Born in London's East End in 1957, actor Ray Winstone has done things the hard way. Sporting a look which befits a three-time amateur boxing champion, he is one of British cinema's most recognisable faces (and voices). Following his debut as borstal psycho Carlin in late 70s drama Scum, he really came into his own in the 90s, starring in Face, Gary Oldman's Nil By Mouth, and Tim Roth's The War Zone. Sexy Beast, Last Orders, and Cold Mountain maintained his (lived-in) profile. Now he's playing strongman Bors in Antoine Fuqua's big-budget King Arthur, which strips the Knights of the Round Table of pretty much everything bar the circular furniture.
What attracted you to King Arthur?
Firstly, Clive Owen. I worked with him years ago - on Sharman or Chancer, I forget which - and he's a really good boy, a talented boy. Secondly, being 47 and never having done an action film before, this is one of the last chances I'll get to do something like that. Or maybe not - I've got the taste for it now! It's also very different from the films I've done before. Films I've made before were a much quicker process - with a smaller budget you don't have time to mess around. But on King Arthur you could find yourself doing a scene for three or four days. It's a different way of working, but if you're surrounded by the people you want to be surrounded by, it's fine, you get through it.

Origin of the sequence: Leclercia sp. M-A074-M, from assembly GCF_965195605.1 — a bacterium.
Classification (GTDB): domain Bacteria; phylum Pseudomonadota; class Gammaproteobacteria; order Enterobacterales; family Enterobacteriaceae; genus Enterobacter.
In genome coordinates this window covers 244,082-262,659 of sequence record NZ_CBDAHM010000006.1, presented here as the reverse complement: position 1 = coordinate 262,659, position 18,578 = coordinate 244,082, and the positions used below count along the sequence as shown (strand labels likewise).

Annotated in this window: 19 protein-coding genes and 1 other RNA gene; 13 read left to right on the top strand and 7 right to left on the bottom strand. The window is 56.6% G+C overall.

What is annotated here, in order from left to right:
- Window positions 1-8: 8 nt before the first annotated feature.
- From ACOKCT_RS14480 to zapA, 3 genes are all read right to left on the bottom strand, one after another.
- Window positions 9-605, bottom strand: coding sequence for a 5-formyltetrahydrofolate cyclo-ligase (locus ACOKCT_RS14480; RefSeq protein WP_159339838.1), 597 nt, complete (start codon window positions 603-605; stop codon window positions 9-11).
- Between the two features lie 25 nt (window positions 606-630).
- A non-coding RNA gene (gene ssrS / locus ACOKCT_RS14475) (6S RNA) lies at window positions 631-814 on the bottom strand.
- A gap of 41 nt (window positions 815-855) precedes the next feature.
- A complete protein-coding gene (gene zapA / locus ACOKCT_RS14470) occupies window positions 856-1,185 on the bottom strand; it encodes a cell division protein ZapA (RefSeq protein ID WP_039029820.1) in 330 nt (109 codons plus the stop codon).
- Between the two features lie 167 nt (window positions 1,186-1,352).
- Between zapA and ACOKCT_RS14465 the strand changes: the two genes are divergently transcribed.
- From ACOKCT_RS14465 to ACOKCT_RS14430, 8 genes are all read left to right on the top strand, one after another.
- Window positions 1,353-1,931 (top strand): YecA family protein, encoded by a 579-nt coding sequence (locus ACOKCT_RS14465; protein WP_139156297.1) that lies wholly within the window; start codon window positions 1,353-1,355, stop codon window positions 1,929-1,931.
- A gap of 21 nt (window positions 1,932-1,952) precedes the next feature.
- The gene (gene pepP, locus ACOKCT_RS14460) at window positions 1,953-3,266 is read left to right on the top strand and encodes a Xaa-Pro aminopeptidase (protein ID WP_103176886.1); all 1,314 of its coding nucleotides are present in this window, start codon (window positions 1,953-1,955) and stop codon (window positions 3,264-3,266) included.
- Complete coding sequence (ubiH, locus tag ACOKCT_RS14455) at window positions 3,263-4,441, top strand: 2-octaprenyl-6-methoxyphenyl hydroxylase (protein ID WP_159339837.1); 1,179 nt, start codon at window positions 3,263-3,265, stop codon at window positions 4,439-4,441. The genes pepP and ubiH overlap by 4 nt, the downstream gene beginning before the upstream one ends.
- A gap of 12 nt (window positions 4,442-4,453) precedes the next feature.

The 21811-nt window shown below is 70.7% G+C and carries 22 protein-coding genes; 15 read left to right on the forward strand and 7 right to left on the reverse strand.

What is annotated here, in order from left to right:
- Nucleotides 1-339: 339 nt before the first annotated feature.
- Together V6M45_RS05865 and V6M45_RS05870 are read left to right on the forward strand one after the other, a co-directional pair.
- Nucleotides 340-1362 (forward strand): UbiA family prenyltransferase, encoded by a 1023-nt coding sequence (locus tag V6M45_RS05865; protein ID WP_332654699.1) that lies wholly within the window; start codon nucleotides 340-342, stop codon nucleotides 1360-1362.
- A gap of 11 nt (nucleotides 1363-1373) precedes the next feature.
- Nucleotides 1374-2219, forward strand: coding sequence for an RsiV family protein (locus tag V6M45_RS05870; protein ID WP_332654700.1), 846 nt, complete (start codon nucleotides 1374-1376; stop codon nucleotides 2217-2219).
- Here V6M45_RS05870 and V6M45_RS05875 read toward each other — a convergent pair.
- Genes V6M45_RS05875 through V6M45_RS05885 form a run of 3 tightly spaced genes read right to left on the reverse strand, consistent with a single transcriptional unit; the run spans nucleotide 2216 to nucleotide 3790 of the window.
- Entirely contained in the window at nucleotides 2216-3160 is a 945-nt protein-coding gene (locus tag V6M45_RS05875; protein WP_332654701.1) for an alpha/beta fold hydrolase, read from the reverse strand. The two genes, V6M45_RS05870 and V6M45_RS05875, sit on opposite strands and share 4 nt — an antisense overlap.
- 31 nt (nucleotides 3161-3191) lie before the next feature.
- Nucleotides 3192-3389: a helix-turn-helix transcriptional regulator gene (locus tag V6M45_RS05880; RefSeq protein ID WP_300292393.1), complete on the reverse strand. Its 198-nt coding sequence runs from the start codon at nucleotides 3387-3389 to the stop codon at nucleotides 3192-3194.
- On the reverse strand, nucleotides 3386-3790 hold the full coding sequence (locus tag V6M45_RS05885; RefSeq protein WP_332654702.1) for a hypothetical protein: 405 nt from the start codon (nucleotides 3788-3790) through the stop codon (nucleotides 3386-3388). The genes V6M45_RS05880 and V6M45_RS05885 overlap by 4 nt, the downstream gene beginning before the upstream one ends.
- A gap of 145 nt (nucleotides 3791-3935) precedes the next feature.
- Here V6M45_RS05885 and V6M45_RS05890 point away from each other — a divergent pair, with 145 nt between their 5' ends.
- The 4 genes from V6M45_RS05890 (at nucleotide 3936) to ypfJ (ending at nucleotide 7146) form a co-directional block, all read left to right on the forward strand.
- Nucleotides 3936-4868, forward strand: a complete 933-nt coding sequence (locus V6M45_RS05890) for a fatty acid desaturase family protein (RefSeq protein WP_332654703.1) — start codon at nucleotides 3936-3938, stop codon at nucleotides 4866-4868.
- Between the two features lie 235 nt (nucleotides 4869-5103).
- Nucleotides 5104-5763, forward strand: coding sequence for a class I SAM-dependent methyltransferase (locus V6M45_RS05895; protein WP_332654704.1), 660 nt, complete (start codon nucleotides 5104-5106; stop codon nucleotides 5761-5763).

Did working on such a big project throw up many surprises for you?
Not many, because I'd just worked on Cold Mountain, which was also a big movie with more cameras and more time to get it done. I enjoyed making Cold Mountain but it was the first time I realised there were two different ways of working in film. Being on a film for six months was also a shock. Here in the UK we normally have six or eight weeks to make a film - which I prefer, to be honest. On a six month film, you get tired trying to keep your concentration going.
The other actors went off to boot camp to hone their riding and fighting skills but you missed out on that...
Yes I missed the boot camp, so I had a result there! Everyone else was flogging themselves to death and I was off enjoying myself on something else, and arrived five or six days before the film started.
So how did you create the camaraderie that's integral to the movie?